Now that you are hopefully recovered from your St. Paddy’s day celebrations, here are a few things you might not know about St. Patrick’s Day.
St. Patrick wasn’t an Irishman. Most historians think he was a Roman citizen of Briton. He was captured by Irish raiders and was a slave shepherd in Ireland for six years. He escaped slavery, and then returned to Ireland to convert Ireland to Christianity. He had a steadfast purpose even though the Pagan citizens weren’t always happy to be converted. He is now the patron saint of predominantly Christian Ireland.
In Ireland St. Patrick’s Day is a holy day of obligation, so people will be in church. As for the wearing of the green, well shamrocks will do, nobody needs green clothing.
Of course it is much different here in the US. St.Paddy’s Day is a day to celebrate Irish heritage. At first it was a way to take pride in a heritage that was not always a point of pride. The Irish were not welcome immigrants during the 1800s and early 1900s. They were poor, uneducated and Catholic. Celebrating St. Patrick’s day was a way to make being Irish something to be proud of rather than something to be ashamed of.
Now everyone wants to get in on being Irish, so there are St. Paddy’s day parades and drinking green beer, really a big party.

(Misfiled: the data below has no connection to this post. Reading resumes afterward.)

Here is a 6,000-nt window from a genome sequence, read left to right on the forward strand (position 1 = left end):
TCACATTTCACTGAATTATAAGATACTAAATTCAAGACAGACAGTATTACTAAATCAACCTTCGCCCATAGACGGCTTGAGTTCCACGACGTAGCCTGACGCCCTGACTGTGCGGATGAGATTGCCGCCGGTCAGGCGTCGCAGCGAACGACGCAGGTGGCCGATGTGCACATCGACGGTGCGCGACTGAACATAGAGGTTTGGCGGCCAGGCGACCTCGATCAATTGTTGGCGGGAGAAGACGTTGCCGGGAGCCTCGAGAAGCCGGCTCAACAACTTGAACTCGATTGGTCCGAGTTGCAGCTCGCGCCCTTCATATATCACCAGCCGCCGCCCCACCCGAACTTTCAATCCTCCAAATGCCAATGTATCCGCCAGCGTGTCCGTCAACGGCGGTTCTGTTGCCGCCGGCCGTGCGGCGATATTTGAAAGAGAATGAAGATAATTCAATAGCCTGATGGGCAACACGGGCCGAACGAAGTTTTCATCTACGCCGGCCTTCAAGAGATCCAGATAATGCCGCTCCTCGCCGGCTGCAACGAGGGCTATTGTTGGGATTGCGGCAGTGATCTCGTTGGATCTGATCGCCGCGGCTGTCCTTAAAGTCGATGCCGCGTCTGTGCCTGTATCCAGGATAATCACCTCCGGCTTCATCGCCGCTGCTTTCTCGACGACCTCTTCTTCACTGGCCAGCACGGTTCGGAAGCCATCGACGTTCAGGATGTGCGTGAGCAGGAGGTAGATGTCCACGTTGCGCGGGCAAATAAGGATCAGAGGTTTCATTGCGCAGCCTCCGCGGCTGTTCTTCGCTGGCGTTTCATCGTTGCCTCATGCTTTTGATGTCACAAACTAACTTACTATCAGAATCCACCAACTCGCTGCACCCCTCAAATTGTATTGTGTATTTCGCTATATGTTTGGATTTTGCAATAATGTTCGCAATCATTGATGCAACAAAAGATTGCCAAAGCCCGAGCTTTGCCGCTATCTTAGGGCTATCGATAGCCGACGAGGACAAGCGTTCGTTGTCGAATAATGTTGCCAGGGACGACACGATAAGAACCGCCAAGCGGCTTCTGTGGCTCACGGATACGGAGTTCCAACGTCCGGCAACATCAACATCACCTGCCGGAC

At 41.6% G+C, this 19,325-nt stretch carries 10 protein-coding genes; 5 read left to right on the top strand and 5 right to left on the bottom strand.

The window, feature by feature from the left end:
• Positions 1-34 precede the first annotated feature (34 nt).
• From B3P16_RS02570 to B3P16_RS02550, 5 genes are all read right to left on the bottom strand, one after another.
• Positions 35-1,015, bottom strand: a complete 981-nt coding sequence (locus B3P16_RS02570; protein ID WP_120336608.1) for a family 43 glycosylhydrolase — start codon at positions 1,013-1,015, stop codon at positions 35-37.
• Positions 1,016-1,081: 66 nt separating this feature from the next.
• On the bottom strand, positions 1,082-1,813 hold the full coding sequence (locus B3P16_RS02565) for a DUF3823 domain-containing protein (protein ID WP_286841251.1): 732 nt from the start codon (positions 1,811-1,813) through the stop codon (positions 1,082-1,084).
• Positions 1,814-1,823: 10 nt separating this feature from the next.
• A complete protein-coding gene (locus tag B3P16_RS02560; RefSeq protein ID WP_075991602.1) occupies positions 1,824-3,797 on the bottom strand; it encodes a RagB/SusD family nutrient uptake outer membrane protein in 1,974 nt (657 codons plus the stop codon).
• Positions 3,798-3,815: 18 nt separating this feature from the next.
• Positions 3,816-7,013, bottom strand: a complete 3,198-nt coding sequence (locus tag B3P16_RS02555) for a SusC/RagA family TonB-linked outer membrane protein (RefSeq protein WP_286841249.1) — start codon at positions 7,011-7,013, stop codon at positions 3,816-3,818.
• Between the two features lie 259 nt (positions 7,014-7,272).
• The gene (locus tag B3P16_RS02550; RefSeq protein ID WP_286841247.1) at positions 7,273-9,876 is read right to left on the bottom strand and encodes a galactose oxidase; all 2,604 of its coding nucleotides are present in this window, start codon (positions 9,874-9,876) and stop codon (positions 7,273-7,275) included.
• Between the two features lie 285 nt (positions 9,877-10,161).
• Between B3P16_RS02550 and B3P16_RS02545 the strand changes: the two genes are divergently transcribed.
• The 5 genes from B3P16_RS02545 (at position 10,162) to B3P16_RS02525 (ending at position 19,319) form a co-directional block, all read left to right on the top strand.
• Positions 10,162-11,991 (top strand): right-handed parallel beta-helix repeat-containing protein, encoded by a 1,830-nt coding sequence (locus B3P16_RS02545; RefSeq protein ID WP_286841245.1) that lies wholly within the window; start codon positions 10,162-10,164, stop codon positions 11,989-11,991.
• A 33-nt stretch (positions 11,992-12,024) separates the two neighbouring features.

I made corned beef and cabbage, I cooked it in Guinness, so it was terrific. I know that corned beef and cabbage aren’t really Irish food. It is Irish American food. When the Irish came to America they couldn’t afford their usual bacon or lamb, so they ate corned (preserved) beef. I like corned beef, but I’m Irish American, not just Irish, so I had no problem eating it. I put mustard on it too. Delicious. I did make traditional Irish soda bread.
As far as green beer – no way. Why would I put green dye in perfectly good beef? My friends and I drank boilermakers: Guinness with a shot of Jameson dropped into it. The Jameson and the Guinness perfectly complemented each other.
The best part of St. Paddy’s was a chance to get together with friends and toast our Irish ancestors. I remember mine for their courage to come to America in hopes of starting a good life. I definitely have benefited from their struggles.